the fact that the Buddha essence is non-polar,
Buddhist iconographers use sexual polarity to
symbolize the twin concepts of insight and compassion.
All goddesses are symbols of insight and the gods
represent compassion. The union of compassion
and insight symbolizes the non-polarized state
of bodhicitta, or the mind of enlightenment, which
is represented visually by showing two deities
engaged in sexual union. Tibetans characterize
such images as yab-yum, which literally means
father-mother; in Sanskrit the expression is yuganaddha
(pair united). This sexual metaphor is also used
to denote the highest stage of yoga in which there
is no polarity, no discrimination, and the truth
is indivisible as the vajra itself. It may be
added parenthetically that while such images,
whether statues or paintings, are today much sought
after by collectors and boldly displayed in museums,
in Tibet they were always meant to be seen only
by the initiated. The rites associated with these
images were also arcane and not for public consumption.
The word Tantra itself is derived
from the verbal root tan, meaning to "weave".
Many things are interwoven on the Tantric path,
including the lives of men and women. The Buddha
couples of Tantric iconography celebrate this
deep harmony of the sexes. The purpose of this
dynamic was the creation of partnerships devoted
to the realization of the ultimate truth. For
instance, the man cultivates pure vision by seeing
the woman as a deity, her sexual organ as the
throne of enlightenment, and her sexual fluid
as divine nectar. Thus according to the Brhadaranyaka
Upanisad, sexual union also constitutes a fire
sacrifice, as performed by the creator god Prajapati
upon creating woman:
Having created her, he worshipped
her sexual organ;
Therefore a woman's sexuality should be worshipped.
He stretched forth from himself a stone for pressing
[i.e., causing a woman's sexual fluid to flow]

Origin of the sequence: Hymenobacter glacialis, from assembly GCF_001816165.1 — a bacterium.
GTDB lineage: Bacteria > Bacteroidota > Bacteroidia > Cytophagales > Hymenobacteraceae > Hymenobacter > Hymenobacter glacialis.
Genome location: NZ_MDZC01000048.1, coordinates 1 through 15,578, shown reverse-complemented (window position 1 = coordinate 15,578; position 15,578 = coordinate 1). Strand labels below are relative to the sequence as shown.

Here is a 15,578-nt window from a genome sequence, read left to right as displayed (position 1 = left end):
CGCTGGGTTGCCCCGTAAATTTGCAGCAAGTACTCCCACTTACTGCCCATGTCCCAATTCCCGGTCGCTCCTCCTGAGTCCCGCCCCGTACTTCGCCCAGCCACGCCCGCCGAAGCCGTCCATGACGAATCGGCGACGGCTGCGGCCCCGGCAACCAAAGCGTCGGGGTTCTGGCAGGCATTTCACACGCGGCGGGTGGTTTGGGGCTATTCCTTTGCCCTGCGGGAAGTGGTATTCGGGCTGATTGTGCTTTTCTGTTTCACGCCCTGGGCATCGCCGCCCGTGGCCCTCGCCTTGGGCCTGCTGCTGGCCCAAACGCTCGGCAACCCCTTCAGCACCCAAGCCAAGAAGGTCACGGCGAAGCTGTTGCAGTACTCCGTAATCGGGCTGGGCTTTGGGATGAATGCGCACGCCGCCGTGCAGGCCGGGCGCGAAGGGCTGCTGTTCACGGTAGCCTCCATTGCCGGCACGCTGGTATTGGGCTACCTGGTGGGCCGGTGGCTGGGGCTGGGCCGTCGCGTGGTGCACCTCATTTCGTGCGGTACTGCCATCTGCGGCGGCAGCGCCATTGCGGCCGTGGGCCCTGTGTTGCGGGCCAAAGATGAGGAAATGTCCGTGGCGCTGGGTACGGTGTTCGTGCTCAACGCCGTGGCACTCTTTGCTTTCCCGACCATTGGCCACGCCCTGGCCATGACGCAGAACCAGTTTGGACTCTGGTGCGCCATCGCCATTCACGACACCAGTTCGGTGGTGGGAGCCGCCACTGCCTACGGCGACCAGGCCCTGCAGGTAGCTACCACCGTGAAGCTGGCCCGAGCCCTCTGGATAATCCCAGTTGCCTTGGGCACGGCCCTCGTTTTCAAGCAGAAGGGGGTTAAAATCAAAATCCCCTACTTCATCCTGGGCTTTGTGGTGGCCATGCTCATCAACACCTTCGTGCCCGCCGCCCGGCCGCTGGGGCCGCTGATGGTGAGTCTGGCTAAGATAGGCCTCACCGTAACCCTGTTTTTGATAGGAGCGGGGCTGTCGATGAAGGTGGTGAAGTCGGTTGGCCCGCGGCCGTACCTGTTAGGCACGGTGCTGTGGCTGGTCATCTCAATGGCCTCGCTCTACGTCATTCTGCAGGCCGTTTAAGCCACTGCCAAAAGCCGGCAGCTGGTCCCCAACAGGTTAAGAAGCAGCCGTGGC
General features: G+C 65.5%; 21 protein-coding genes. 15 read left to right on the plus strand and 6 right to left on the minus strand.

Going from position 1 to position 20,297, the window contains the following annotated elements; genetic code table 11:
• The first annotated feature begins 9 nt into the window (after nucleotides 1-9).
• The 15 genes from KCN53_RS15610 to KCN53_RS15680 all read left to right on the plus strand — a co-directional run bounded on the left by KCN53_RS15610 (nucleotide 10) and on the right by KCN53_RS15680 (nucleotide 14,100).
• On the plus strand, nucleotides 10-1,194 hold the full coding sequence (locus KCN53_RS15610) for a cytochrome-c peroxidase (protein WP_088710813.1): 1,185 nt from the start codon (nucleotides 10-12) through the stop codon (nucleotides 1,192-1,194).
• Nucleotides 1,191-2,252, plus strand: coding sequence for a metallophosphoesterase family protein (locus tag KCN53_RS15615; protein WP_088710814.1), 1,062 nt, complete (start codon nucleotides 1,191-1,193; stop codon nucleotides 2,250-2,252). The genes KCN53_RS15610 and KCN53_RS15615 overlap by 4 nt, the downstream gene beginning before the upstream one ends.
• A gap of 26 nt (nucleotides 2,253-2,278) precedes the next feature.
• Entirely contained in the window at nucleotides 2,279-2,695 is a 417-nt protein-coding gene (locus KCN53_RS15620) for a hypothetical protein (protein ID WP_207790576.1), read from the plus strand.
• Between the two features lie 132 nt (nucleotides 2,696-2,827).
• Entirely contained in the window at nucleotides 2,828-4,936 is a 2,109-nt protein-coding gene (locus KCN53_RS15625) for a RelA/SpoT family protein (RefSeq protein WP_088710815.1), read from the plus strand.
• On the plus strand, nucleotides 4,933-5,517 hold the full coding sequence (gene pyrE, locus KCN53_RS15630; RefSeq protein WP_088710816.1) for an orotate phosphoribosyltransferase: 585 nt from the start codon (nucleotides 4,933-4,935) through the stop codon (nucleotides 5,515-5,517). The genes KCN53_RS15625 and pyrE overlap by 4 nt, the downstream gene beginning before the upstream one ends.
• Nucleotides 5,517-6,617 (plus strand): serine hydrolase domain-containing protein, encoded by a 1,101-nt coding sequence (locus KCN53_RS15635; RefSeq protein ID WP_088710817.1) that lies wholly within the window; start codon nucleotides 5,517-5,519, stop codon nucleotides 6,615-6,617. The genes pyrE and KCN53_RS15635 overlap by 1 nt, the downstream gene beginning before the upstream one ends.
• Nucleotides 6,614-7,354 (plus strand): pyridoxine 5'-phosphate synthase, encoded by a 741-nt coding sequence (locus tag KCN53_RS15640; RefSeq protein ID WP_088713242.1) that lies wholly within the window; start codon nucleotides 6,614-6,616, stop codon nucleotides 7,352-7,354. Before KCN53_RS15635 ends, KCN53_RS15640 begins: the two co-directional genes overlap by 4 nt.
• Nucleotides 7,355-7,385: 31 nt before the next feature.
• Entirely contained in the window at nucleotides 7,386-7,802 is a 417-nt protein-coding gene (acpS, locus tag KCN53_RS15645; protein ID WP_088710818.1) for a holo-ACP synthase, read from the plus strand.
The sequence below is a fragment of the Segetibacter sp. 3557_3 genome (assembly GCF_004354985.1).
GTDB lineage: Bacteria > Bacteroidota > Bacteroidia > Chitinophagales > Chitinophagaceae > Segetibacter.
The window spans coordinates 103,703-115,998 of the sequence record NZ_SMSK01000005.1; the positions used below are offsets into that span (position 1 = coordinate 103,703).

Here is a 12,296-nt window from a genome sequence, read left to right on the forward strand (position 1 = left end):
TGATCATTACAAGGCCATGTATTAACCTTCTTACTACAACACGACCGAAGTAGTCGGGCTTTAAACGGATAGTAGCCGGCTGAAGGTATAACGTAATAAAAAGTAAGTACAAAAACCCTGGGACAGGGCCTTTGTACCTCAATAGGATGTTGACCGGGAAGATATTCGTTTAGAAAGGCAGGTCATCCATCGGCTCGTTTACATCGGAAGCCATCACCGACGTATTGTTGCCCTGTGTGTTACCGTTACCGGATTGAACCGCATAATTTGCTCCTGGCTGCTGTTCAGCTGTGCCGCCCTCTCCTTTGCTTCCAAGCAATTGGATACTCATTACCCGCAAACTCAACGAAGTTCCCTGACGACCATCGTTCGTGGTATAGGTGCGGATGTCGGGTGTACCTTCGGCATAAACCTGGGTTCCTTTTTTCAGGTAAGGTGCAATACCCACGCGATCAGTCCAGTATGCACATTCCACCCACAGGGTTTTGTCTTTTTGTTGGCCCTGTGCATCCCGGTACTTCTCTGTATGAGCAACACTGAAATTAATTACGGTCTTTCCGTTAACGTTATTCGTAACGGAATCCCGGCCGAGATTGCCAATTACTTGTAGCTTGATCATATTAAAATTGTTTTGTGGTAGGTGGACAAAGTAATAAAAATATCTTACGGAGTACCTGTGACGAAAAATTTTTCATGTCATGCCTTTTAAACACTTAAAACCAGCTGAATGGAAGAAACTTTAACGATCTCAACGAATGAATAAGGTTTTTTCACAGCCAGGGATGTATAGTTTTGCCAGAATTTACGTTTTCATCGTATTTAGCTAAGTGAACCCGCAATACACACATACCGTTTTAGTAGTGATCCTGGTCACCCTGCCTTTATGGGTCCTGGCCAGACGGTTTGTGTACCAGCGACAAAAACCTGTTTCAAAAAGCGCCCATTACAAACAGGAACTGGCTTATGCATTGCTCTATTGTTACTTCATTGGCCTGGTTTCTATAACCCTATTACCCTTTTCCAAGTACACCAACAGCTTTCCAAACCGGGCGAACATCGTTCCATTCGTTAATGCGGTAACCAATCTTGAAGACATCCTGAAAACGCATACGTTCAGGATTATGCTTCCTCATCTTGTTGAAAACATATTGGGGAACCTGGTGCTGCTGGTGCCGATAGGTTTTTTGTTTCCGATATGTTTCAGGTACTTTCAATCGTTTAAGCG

And impregnated her with that.
Her lap is the sacrificial altar;
Her hair, the sacrificial grass;
Her skin the soma press;
The depths of her sexual organ, the fire in the
. . . . . . . . . . Many mortals...go
forth from this world...without merit,
Namely, those who practice sexual union without
Brhadaranyaka Upanisad 6.4.1-4
Often the mother is shown in a
posture with both legs around the father's waist.
In this remarkable and richly symbolic manifestation,
both the male and the female are emanations of
the Buddha. They appear simultaneously united
and independent, like the complex relationship
of sameness and difference between wisdom (female)
and compassion (male) in the enlightened state.
Ponderous, energetic forms confront the viewer
in this stunning portrayal. Shamvara (supreme
bliss) embraces the massive sky blue body of his
consort Vajravarahi, holding in his hands various
implements symbolic of his triumph over ignorance
and evil. She gazes rapturously and intently at
her consort with her head thrown back, heightening
their electrifying aura. Two of her arms tightly
clutch Shamvara's neck. His first two arms embrace
his consort, and holding a Vajra and a bell make
the diamond HUM - sound gesture with the crossed
wrists, behind her back. This gesture celebrates
the inseparable union of method and wisdom.